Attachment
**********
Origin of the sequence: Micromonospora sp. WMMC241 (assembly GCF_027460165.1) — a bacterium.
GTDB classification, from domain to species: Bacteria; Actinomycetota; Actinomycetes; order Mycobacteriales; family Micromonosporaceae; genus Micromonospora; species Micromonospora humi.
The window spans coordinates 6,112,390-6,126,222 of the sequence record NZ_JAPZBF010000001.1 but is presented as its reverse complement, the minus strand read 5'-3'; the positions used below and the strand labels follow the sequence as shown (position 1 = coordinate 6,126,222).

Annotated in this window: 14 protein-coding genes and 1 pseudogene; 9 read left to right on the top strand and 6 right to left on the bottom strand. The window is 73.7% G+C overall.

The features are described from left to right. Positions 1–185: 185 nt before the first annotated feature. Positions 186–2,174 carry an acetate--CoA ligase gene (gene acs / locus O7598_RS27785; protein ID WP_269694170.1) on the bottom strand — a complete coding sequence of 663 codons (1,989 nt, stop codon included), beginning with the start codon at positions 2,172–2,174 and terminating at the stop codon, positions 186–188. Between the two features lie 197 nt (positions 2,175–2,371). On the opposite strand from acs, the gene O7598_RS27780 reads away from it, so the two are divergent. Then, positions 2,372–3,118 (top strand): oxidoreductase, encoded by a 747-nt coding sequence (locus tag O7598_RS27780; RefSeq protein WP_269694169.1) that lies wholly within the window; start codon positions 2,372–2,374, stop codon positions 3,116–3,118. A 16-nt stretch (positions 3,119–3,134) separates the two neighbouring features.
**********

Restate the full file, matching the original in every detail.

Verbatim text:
Origin of the sequence: Micromonospora sp. WMMC241 (assembly GCF_027460165.1) — a bacterium.
GTDB classification, from domain to species: Bacteria; Actinomycetota; Actinomycetes; order Mycobacteriales; family Micromonosporaceae; genus Micromonospora; species Micromonospora humi.
The window spans coordinates 6,112,390-6,126,222 of the sequence record NZ_JAPZBF010000001.1 but is presented as its reverse complement, the minus strand read 5'-3'; the positions used below and the strand labels follow the sequence as shown (position 1 = coordinate 6,126,222).

Annotated in this window: 14 protein-coding genes and 1 pseudogene; 9 read left to right on the top strand and 6 right to left on the bottom strand. The window is 73.7% G+C overall.

The features are described from left to right. Positions 1–185: 185 nt before the first annotated feature. Positions 186–2,174 carry an acetate--CoA ligase gene (gene acs / locus O7598_RS27785; protein ID WP_269694170.1) on the bottom strand — a complete coding sequence of 663 codons (1,989 nt, stop codon included), beginning with the start codon at positions 2,172–2,174 and terminating at the stop codon, positions 186–188. Between the two features lie 197 nt (positions 2,175–2,371). On the opposite strand from acs, the gene O7598_RS27780 reads away from it, so the two are divergent. Then, positions 2,372–3,118 (top strand): oxidoreductase, encoded by a 747-nt coding sequence (locus tag O7598_RS27780; RefSeq protein WP_269694169.1) that lies wholly within the window; start codon positions 2,372–2,374, stop codon positions 3,116–3,118. A 16-nt stretch (positions 3,119–3,134) separates the two neighbouring features.